6. Mortgage debt in New Zealand is now above $200 billion – doubling in 10 years. The majority of the debt being in the Auckland residential region. Consumer mortgage debt to disposable income in 2012 was 147% as compared to 58% in  March 1991. In Ireland Bank lending it was 175% in 2008. Graph below shows a graph highlighting Ireland’s exposure to debt.

bank lending EU 1997-2008

Bank lending to households and non-financial firms as a percentage of GDP for
Eurozone economies and the UK, 1997 and 2008

What is a property bubble?
Property bubbles grow as long as buyers are willing to borrow increasingly large amounts in the expectation that prices will continue to rise. This process inevitably hits a limit where borrowers become reluctant to take on what start to appear as impossibly large levels of debt, and the self-reinforcing spiral of borrowing and prices starts to work in reverse.

The end of “The Double Irish”

December 16, 2014 Leave a comment

Corporate Tax ratesThis phrase has come up a lot in the business media. It is a tax avoidance procedure that some multinational corporations use to lower their corporate tax liability. The strategy uses payments between related institutions in a corporate structure to shift income from a higher-tax country to a lower-tax country. The most popular countries being the Cayman Islands, Bermuda, Jersey and Guernsey as they have corporate tax rates of 0% – see list of Central Government Corporate Tax Rates.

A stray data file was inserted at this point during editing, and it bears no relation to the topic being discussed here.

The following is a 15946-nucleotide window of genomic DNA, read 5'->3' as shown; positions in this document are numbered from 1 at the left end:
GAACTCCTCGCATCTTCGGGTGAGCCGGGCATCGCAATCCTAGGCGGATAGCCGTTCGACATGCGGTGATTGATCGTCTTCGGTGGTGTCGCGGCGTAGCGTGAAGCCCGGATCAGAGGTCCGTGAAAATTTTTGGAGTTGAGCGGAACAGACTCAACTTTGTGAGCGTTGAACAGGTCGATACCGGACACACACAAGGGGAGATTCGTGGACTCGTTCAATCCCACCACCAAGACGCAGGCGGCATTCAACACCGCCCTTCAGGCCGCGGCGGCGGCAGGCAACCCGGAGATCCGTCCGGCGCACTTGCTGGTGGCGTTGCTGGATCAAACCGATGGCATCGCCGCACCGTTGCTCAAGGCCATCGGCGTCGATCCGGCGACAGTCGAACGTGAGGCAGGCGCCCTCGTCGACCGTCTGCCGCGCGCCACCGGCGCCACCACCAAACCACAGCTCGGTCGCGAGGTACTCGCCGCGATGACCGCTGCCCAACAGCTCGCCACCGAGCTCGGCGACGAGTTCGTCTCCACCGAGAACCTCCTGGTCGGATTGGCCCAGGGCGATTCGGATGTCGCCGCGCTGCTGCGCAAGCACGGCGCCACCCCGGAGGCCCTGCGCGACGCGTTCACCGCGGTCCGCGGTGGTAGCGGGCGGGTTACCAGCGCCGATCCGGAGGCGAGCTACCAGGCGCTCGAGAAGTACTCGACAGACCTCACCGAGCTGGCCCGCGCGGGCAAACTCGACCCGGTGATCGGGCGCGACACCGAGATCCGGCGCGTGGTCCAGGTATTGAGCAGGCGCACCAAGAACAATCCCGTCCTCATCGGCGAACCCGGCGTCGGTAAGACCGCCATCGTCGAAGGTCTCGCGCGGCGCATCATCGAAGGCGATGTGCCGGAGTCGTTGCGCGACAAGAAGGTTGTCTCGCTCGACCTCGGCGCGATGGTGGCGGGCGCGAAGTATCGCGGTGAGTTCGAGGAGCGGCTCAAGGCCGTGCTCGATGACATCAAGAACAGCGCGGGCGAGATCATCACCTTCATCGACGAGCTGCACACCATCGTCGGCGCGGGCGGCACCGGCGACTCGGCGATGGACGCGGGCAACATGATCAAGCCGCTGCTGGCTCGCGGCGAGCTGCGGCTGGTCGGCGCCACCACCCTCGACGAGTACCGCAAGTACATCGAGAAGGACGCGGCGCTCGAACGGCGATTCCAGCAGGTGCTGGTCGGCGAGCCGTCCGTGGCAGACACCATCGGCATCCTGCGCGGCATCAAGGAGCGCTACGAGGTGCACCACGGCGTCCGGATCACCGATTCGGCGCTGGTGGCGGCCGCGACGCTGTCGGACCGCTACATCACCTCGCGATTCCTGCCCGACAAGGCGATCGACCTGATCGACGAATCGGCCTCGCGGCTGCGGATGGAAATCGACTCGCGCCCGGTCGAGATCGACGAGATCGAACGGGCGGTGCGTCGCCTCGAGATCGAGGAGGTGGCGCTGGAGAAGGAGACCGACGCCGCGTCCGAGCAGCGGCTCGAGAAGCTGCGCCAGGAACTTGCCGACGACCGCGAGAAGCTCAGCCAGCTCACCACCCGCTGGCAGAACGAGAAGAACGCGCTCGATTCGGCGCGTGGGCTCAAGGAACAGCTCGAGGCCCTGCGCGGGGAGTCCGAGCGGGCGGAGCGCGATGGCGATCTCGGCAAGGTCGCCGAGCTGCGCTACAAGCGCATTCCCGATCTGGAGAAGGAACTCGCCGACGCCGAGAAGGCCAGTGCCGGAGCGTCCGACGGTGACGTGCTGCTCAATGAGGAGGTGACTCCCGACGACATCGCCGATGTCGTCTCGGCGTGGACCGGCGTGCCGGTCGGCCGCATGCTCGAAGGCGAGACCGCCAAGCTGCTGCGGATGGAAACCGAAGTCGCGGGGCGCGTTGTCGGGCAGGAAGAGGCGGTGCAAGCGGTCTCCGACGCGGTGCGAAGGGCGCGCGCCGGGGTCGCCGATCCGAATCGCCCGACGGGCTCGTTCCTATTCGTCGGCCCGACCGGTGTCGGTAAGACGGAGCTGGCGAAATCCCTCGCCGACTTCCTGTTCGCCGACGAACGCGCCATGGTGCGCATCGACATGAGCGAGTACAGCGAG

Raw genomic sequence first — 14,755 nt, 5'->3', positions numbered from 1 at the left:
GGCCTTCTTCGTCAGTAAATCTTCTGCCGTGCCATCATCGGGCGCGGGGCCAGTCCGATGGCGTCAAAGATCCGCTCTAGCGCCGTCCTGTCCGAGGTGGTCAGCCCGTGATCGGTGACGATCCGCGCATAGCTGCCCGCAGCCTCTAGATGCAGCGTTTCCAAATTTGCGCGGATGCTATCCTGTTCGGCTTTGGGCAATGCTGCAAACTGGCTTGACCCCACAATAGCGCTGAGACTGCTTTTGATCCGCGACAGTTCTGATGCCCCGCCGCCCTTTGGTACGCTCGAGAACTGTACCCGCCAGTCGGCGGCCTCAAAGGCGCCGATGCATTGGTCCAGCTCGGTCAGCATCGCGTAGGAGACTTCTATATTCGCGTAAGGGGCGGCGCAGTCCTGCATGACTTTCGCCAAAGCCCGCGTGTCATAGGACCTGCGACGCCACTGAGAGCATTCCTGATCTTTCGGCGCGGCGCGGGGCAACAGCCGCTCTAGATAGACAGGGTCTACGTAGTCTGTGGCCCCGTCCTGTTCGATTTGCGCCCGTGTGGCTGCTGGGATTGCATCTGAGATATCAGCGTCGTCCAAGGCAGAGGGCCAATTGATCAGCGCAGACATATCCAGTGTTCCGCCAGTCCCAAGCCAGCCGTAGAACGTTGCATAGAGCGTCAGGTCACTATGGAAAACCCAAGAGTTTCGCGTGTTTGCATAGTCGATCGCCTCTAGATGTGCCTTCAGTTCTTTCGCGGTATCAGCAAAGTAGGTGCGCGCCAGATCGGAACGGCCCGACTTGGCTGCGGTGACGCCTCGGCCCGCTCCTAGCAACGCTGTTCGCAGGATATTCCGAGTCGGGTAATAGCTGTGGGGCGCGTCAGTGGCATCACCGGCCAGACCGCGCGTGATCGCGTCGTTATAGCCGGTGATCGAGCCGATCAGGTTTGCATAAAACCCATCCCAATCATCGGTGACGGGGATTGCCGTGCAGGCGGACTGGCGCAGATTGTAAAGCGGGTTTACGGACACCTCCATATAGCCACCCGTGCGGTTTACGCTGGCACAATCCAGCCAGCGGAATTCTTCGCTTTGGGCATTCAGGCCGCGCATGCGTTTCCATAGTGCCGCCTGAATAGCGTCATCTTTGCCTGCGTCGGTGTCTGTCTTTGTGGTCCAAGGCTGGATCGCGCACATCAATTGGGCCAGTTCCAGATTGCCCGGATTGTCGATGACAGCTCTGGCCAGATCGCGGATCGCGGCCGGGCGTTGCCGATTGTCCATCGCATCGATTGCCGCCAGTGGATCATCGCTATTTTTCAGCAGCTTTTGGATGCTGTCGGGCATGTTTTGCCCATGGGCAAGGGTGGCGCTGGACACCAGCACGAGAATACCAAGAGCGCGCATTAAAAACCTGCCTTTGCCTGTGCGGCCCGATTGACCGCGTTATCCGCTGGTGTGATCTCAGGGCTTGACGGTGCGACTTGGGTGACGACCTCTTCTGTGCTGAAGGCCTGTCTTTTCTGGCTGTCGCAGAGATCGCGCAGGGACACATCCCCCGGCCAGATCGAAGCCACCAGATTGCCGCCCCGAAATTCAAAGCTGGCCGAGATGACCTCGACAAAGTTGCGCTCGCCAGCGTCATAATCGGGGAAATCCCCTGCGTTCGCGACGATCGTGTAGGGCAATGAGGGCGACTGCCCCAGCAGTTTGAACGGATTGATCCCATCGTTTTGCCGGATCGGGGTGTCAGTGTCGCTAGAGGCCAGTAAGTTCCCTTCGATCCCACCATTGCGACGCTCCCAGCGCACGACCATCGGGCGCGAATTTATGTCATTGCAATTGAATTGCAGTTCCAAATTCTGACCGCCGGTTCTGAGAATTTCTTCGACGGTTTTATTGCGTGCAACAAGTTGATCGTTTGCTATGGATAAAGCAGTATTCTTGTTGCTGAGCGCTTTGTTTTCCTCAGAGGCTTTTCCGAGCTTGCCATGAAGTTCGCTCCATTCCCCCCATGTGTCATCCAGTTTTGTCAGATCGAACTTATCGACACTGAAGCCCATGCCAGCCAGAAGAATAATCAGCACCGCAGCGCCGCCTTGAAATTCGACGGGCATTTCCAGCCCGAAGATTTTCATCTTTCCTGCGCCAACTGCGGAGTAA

Many US technology companies have taken advantage of a loop hole in Irish corporate law which allowed them to be registered in Ireland without being tax-resident there – see chart below to see how it all works. Google for instance keeps it intellectual property in an Irish company that is tax-resident in Bermuda, which has a zero tax rate of corporate tax. However from January 2015 new companies domiciled in Ireland will also have to be tax-residents there, making the Double Irish impossible.

Double Irish

Credit Rating Agencies – how countries stack up.

March 8, 2013 Leave a comment

Rating Agencies Feb 2013Here is a list of the latest ratings by the three main rating agencies. Notice that Australia and the three Scandinavian countries have top ratings. The UK lost its top rating from Moody’s but maintained the top rating from the other two. New Zealand comes in further down with a top rating from Moody’s but has lost its top grade from the other two. When you get to B status your are talking high risk or junk status and this is quite evident with the PIGS counties.

If you have watched the movie documnetary ‘Inside Job’ you will remember that these 3 credit rating agencies also rated high risk investments – sub-prime mortgages – as AAA, up to a week before they failed. The same could be said about their rating of investment company Bear Stearns.

Ultimately they could have ‘stopped the party’ but delayed ratings reports and made junk status investments AAA rated. But as they testified in front of congress their advice to clients are opinions ‘just opinions’ – I wonder do they share the opinions of those that lost huge amounts of money, including sovereign investments. Recently they downgraded Greece and Spain in the knowledge that the servicing of the debt would now become more costly for those countries and stifle any sort of recovery in the near future.

Paddy’s A to Z of the Economic Crisis

November 8, 2012 1 comment

Here is a very funny video from Paddy Cullivan who first performed this at Kilkenomics 2011. Worth a look.